An interesting new paper recently published in Gender, Place & Culture: A Journal of Feminist Geography, discusses the impact of the 2011 campaign, carried out by the French government, to publicize and promote the law banning the full veil from public spaces. The paper goes on to discuss how this campaign used specific norms of female dress in order to establish a certain understanding of French citizenship, which in turn only served to further alienate young Muslim women in France.
In 2007 President Sarkozy pledged to ‘protect’ women from oppression. He led a nationwide consultation and political campaign centred on gender and nationalism to publicise and promote the law banning the full veil from public spaces. This brought forward tensions with Islam and raised questions about the exclusionary nature of French citizenship. In 2011 an act was passed prohibiting the concealment of the face in public spaces; the burqa ban. A new article by Claire Hancock in Gender, Place and Culture studies the implications for gender, race, religion and citizenship in France. Can a veiled woman be truly French?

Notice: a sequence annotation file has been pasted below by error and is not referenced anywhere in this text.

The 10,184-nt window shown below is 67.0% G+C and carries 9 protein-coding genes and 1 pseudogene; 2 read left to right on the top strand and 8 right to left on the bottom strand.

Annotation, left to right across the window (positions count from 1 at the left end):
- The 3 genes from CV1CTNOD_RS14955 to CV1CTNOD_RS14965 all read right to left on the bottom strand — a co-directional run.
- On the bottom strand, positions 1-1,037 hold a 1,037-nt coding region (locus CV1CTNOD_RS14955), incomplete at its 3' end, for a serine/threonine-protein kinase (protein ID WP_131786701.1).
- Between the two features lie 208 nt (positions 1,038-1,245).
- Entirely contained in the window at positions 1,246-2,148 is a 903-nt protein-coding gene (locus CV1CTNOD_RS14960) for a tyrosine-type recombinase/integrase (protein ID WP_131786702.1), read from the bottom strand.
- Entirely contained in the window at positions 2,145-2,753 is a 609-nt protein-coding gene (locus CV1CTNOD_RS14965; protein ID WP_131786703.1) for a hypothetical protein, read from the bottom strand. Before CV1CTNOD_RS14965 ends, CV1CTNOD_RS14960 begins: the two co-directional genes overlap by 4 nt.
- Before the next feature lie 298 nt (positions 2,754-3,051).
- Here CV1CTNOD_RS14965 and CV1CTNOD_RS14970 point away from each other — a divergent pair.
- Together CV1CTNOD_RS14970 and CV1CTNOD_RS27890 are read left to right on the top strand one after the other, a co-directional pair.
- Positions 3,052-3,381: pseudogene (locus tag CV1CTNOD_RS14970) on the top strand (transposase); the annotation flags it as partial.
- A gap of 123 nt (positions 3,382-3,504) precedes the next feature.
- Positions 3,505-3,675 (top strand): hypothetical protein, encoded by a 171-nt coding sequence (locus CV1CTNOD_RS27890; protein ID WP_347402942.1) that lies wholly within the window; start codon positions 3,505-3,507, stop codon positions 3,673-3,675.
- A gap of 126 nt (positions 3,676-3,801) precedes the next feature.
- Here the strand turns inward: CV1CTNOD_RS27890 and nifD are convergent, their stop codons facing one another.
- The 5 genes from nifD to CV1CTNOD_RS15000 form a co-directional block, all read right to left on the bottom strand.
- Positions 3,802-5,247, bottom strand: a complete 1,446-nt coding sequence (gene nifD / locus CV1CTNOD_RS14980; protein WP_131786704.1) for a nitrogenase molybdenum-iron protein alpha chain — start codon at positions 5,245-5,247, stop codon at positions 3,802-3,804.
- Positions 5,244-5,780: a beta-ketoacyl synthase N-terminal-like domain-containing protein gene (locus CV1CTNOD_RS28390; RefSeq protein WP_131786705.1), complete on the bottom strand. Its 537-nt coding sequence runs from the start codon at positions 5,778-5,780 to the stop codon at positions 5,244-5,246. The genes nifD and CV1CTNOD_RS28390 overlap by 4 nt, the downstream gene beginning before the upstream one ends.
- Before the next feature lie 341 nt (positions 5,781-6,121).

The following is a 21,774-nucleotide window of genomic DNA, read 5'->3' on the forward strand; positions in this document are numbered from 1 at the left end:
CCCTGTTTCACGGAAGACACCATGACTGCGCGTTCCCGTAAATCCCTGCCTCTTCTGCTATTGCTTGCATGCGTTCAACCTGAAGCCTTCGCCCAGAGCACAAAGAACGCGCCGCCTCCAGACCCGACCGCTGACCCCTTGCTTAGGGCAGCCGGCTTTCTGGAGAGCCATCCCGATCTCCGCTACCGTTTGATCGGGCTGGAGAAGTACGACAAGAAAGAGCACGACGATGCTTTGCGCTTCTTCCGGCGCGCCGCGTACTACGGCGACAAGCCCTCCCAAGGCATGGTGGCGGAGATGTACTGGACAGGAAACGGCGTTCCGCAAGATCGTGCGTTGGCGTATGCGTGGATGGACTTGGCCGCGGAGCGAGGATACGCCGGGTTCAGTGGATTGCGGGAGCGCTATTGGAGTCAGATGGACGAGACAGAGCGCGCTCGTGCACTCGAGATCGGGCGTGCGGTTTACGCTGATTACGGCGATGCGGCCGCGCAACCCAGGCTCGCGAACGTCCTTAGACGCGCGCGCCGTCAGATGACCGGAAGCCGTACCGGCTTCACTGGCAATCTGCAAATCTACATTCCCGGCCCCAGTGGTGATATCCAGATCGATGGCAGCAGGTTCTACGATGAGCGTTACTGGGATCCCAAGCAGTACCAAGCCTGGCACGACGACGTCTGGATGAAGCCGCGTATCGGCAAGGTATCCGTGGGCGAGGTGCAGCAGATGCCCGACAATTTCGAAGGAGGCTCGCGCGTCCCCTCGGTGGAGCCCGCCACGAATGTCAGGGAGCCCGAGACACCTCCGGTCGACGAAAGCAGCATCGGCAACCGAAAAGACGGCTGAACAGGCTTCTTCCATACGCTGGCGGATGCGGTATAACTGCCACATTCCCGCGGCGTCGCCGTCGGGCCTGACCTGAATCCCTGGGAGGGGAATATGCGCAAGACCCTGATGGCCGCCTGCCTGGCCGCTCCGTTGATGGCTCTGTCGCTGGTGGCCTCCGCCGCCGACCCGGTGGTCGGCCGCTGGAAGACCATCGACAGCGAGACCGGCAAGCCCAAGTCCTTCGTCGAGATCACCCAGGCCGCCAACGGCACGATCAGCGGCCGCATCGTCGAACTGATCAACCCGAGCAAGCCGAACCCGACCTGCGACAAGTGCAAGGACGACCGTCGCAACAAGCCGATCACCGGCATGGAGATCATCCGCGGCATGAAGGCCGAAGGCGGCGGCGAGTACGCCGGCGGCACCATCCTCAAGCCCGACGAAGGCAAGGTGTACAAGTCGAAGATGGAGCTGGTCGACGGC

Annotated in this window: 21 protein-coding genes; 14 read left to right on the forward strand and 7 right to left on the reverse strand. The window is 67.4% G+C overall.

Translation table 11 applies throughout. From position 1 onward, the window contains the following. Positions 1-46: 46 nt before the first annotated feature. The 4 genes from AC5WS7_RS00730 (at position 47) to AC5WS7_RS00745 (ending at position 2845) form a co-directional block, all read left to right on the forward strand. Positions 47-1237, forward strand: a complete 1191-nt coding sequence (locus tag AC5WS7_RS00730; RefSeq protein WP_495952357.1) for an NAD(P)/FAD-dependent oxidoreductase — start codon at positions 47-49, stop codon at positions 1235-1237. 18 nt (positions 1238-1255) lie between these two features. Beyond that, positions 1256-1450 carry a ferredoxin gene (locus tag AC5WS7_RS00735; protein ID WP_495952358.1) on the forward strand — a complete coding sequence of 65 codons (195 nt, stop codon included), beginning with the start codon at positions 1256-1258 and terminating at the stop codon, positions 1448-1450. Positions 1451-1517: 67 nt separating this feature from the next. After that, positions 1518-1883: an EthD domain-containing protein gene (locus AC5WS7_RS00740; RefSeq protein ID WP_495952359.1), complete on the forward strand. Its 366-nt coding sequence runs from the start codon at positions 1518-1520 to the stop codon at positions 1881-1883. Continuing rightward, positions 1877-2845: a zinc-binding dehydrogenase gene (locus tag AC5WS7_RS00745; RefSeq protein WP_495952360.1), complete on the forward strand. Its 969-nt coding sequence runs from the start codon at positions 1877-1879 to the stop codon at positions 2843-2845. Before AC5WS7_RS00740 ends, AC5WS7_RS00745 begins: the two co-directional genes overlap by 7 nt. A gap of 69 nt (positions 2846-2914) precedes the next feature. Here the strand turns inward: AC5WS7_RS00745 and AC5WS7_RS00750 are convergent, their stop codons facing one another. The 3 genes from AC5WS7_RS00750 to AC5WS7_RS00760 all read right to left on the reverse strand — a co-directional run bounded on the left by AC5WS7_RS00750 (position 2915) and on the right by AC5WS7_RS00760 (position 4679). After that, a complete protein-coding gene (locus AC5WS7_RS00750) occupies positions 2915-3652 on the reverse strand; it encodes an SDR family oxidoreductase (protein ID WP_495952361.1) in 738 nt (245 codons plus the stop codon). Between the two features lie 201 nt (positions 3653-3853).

By: Zeinab Zein
By: John Roberts
Just in case if you think that Muslims are the only one who wears Burqa. Here is Haredi burka Jewish sect that observe more stricter Veil than Muslims.
Ultra-Orthodox Jewish women have always felt proud wearing modest dresses.
Ultra-Orthodox Jewish women proudly dress modestly in order not to attract attention of men who are not their husband.
Now, in some ultra-Orthodox Jewish sects, women have gone to a new level of modesty by covering their whole body and face.